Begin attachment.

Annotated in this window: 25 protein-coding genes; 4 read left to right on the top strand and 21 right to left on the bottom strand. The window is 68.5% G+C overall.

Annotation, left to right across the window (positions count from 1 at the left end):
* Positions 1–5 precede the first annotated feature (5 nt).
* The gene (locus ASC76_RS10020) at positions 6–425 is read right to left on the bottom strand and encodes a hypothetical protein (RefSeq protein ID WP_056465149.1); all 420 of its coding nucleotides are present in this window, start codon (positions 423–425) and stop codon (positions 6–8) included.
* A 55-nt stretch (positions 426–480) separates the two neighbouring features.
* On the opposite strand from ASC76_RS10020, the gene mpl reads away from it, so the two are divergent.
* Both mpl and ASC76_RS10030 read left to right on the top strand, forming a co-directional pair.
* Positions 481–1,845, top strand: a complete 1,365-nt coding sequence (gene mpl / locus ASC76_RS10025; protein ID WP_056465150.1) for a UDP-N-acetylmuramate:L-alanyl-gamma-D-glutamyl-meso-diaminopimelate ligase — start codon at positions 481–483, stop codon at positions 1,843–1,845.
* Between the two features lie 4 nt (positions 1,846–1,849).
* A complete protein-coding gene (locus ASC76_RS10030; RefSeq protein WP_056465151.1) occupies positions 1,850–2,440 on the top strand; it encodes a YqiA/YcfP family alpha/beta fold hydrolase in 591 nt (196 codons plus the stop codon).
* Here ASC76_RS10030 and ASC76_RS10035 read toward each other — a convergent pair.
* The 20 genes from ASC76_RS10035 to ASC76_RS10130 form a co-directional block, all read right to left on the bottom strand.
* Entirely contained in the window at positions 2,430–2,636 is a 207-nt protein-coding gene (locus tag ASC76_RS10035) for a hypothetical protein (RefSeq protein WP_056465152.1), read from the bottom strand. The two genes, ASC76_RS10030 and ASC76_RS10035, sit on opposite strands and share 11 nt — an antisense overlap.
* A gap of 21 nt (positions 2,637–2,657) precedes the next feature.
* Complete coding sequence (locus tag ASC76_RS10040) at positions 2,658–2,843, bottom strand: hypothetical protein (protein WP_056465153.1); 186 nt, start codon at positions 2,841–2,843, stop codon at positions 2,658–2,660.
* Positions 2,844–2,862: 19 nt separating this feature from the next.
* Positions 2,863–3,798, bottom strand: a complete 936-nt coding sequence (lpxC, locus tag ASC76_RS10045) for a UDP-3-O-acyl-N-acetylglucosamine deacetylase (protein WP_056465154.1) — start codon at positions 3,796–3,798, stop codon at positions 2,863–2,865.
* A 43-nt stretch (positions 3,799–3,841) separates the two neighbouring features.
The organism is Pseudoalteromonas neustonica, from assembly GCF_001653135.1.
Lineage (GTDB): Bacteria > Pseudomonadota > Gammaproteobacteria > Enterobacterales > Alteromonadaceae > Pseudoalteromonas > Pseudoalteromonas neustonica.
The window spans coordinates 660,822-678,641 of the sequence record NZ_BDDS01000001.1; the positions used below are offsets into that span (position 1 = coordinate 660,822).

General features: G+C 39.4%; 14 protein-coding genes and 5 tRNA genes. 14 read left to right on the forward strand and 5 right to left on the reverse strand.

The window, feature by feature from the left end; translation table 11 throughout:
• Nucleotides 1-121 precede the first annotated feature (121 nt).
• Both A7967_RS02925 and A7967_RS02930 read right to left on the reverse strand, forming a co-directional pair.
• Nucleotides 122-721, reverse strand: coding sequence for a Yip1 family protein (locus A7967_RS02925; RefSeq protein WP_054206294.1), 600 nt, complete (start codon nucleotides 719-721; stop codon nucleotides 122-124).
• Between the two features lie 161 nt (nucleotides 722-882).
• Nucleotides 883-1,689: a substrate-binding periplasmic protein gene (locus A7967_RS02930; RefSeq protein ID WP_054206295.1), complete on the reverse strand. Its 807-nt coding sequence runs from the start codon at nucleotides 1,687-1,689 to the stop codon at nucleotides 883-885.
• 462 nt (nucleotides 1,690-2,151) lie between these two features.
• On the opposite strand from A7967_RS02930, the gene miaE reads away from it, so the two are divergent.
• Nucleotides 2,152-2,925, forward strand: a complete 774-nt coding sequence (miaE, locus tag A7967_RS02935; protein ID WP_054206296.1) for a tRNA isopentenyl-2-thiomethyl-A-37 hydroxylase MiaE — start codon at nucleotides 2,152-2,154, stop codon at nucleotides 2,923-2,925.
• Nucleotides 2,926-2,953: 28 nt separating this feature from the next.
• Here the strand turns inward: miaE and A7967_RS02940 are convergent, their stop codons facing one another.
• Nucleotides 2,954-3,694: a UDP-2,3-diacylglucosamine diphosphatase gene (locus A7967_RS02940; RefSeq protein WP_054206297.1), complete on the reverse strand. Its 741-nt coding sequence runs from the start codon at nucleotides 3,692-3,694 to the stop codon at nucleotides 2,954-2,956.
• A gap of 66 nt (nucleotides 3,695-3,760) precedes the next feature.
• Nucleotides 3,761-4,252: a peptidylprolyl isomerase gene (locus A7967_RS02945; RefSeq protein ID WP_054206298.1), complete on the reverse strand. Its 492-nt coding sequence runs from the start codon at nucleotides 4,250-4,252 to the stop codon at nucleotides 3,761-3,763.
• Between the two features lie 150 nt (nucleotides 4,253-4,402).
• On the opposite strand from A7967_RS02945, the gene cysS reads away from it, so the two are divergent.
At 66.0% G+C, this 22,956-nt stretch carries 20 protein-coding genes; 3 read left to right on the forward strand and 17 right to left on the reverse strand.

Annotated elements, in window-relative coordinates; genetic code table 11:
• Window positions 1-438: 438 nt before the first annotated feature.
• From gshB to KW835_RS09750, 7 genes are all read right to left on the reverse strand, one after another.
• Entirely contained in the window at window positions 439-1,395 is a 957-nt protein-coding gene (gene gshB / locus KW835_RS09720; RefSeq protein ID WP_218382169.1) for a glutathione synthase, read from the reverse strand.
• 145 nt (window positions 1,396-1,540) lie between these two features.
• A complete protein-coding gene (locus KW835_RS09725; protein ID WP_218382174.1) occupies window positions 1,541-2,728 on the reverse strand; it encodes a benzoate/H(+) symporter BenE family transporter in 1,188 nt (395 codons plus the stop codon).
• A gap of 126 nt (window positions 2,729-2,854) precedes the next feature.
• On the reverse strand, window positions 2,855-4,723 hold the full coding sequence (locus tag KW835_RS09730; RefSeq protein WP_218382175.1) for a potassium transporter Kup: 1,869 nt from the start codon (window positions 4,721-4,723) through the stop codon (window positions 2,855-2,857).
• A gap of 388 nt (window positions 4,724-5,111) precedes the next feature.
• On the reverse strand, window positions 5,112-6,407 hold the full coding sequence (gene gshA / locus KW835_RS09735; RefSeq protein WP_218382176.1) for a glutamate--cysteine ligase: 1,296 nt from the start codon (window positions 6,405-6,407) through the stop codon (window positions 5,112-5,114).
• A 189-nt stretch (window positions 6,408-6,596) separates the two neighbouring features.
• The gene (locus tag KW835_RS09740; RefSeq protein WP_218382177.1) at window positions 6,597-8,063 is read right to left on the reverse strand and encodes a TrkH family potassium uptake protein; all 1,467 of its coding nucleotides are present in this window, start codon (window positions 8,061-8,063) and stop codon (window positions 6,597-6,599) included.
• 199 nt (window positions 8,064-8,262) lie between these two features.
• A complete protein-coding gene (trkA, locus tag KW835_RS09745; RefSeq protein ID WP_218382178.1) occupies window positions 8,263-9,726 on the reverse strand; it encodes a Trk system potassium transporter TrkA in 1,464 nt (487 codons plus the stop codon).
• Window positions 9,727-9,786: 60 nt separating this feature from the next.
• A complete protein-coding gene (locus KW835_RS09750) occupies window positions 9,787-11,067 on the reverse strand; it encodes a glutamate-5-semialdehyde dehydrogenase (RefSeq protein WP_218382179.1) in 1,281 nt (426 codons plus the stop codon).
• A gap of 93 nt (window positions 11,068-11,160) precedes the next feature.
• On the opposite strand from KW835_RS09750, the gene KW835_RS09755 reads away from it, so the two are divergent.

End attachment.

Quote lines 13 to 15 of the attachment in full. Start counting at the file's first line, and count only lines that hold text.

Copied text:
* Entirely contained in the window at positions 2,430–2,636 is a 207-nt protein-coding gene (locus tag ASC76_RS10035) for a hypothetical protein (RefSeq protein WP_056465152.1), read from the bottom strand. The two genes, ASC76_RS10030 and ASC76_RS10035, sit on opposite strands and share 11 nt — an antisense overlap.
* A gap of 21 nt (positions 2,637–2,657) precedes the next feature.
* Complete coding sequence (locus tag ASC76_RS10040) at positions 2,658–2,843, bottom strand: hypothetical protein (protein WP_056465153.1); 186 nt, start codon at positions 2,841–2,843, stop codon at positions 2,658–2,660.